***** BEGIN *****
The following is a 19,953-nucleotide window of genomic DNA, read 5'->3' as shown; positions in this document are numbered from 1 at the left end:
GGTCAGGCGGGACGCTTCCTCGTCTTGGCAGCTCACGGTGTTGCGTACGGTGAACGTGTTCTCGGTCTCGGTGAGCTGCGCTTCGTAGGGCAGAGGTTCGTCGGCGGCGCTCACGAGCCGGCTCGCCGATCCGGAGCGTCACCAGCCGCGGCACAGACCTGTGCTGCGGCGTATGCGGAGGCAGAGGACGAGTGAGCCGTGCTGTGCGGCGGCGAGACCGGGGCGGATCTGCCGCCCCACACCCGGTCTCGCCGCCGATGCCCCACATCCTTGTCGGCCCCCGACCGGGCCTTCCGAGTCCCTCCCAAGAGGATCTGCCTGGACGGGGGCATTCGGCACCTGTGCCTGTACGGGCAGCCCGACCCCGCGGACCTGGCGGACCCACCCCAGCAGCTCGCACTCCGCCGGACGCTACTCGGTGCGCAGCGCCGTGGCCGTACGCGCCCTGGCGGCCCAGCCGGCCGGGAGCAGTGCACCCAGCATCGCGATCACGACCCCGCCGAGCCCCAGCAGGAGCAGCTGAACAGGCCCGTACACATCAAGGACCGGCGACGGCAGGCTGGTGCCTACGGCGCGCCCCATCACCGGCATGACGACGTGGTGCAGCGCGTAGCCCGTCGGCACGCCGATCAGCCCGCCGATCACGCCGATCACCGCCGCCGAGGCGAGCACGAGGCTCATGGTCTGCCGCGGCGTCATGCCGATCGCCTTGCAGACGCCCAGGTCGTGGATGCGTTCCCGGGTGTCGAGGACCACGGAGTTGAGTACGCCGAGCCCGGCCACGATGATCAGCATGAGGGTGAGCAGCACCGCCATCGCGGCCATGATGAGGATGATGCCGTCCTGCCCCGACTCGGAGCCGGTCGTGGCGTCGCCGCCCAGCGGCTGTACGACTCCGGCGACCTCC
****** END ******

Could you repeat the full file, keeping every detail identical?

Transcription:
The following is a 19,953-nucleotide window of genomic DNA, read 5'->3' as shown; positions in this document are numbered from 1 at the left end:
GGTCAGGCGGGACGCTTCCTCGTCTTGGCAGCTCACGGTGTTGCGTACGGTGAACGTGTTCTCGGTCTCGGTGAGCTGCGCTTCGTAGGGCAGAGGTTCGTCGGCGGCGCTCACGAGCCGGCTCGCCGATCCGGAGCGTCACCAGCCGCGGCACAGACCTGTGCTGCGGCGTATGCGGAGGCAGAGGACGAGTGAGCCGTGCTGTGCGGCGGCGAGACCGGGGCGGATCTGCCGCCCCACACCCGGTCTCGCCGCCGATGCCCCACATCCTTGTCGGCCCCCGACCGGGCCTTCCGAGTCCCTCCCAAGAGGATCTGCCTGGACGGGGGCATTCGGCACCTGTGCCTGTACGGGCAGCCCGACCCCGCGGACCTGGCGGACCCACCCCAGCAGCTCGCACTCCGCCGGACGCTACTCGGTGCGCAGCGCCGTGGCCGTACGCGCCCTGGCGGCCCAGCCGGCCGGGAGCAGTGCACCCAGCATCGCGATCACGACCCCGCCGAGCCCCAGCAGGAGCAGCTGAACAGGCCCGTACACATCAAGGACCGGCGACGGCAGGCTGGTGCCTACGGCGCGCCCCATCACCGGCATGACGACGTGGTGCAGCGCGTAGCCCGTCGGCACGCCGATCAGCCCGCCGATCACGCCGATCACCGCCGCCGAGGCGAGCACGAGGCTCATGGTCTGCCGCGGCGTCATGCCGATCGCCTTGCAGACGCCCAGGTCGTGGATGCGTTCCCGGGTGTCGAGGACCACGGAGTTGAGTACGCCGAGCCCGGCCACGATGATCAGCATGAGGGTGAGCAGCACCGCCATCGCGGCCATGATGAGGATGATGCCGTCCTGCCCCGACTCGGAGCCGGTCGTGGCGTCGCCGCCCAGCGGCTGTACGACTCCGGCGACCTCC